Dengar, who had taken significant damage already, was trying to dodge away from Jake, who was being his normal shifty self and still had his rockets. Flying into the corner of my opponent’s deployment zone, I pulled out the one big trick I had up my sleeve – that beautiful white Segnor’s Loop to the left let me nestle precisely into the corner. A quick survey of my health showed me as having full hull and one shield; I played the odds and recovered a second with “Gonk”, meaning it would take three damage to score half points for my ship. Jake had covered all options, taking a straight maneuver in case I had turned right instead and continued to flee – and this left him unable to escape my firing arc at Range 1. Knowing that he couldn’t score a kill and would be taking two shots in return, Jake took a Focus and Evade, and fired his rockets out of desperation, dealing two damage and leaving me just above half health. And that’s where Dengar unleashed hell. 4 die counter-attack, stripped tokens, dinged shields. 4 die attack, no more A-Wing. A hearty handshake followed, for what was yet another great game between us.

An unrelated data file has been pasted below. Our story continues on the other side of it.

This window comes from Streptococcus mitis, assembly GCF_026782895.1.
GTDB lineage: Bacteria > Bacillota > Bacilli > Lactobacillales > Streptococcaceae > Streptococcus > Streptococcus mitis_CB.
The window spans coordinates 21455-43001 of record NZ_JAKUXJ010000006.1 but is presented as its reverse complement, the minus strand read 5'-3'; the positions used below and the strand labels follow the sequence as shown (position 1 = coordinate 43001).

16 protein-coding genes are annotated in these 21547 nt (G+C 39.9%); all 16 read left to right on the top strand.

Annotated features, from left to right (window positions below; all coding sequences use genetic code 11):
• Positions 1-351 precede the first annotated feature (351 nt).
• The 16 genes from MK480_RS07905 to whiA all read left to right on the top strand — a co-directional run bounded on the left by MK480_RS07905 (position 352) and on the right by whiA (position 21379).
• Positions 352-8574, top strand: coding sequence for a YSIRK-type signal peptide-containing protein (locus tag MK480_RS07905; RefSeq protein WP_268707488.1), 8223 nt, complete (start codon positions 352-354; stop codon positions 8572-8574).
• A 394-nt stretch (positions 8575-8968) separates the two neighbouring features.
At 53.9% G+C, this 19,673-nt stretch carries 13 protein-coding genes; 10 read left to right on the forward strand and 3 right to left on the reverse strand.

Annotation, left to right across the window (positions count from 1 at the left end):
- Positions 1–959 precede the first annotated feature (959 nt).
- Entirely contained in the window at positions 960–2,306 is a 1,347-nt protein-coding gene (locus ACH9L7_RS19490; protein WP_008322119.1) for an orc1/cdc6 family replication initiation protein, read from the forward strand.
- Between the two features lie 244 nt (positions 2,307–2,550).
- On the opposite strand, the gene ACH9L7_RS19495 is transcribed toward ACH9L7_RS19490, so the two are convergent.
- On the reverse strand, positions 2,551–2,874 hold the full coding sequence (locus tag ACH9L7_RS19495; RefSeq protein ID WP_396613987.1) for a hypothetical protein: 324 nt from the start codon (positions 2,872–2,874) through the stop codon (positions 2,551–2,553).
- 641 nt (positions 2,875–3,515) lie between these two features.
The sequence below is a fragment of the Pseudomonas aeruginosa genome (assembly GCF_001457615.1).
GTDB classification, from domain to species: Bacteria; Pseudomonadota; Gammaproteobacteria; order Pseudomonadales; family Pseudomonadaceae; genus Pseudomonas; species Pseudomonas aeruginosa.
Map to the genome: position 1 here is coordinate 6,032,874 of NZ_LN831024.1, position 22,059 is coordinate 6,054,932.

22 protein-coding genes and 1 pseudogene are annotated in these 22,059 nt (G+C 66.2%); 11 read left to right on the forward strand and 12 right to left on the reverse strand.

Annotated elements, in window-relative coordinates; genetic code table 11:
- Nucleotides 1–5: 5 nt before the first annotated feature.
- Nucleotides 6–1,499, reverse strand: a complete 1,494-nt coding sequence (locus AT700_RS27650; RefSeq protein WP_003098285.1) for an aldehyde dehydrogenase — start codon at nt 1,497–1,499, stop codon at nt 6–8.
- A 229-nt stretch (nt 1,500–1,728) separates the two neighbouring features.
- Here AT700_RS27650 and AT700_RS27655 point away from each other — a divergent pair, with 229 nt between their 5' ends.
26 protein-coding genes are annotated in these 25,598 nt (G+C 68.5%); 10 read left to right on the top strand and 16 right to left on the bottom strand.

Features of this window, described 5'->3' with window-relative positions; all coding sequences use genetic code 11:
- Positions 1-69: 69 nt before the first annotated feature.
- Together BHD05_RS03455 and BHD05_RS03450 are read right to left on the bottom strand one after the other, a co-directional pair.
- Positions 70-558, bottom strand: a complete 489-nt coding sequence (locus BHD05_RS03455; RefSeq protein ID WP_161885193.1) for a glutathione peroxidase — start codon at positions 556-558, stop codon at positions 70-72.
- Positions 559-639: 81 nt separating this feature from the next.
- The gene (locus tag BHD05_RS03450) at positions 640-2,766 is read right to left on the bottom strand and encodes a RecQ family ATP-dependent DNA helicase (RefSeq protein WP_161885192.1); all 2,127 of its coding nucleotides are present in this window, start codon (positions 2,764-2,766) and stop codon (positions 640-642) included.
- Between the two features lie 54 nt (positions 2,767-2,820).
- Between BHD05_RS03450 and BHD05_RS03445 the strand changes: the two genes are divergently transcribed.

Result: 100-47 win
Standings: 3-1, 570 MoV
With 18 players in attendance, the format for the day was 4 rounds of Swiss, with the top 4 players continuing in single elimination. In 3rd place after the 4th round, it was time for a quick meal break, then on to the cut.

Semi-Finals

Opponent’s list:
Poe Dameron – 31 (Starter set 2.0)
R5-P9 – 3 (GR-75)
Autothrusters – 2 (Starviper)
Veteran Instincts – 1 (Slave 1 /  Millennium Falcon)

Ezra Bridger -20 (Ghost)
Phantom – 0 (Ghost)

Chopper – 37 (Ghost)
Accuracy Corrector – 3 (Starviper / IG-2000)
Autoblaster Turret – 2 (Most Wanted)
Zeb Orellios – 1 (Ghost)
Ghost – 0 (Ghost)

List commentary:
Here it was, the oft discussed “cannonball” build. So long as Ezra stayed docked, anything that found itself at Range 1 of the Ghost could find itself taking 4 unblockable damage in a turn.

autoblaster-turret                           Accuracy_Corrector
Ghost_Title                           Phantom_Title

On top of that, a regenerating Poe was floating around out there. The Ghost needed to be my first concern, but Poe might be the bigger priority to kill.

The match: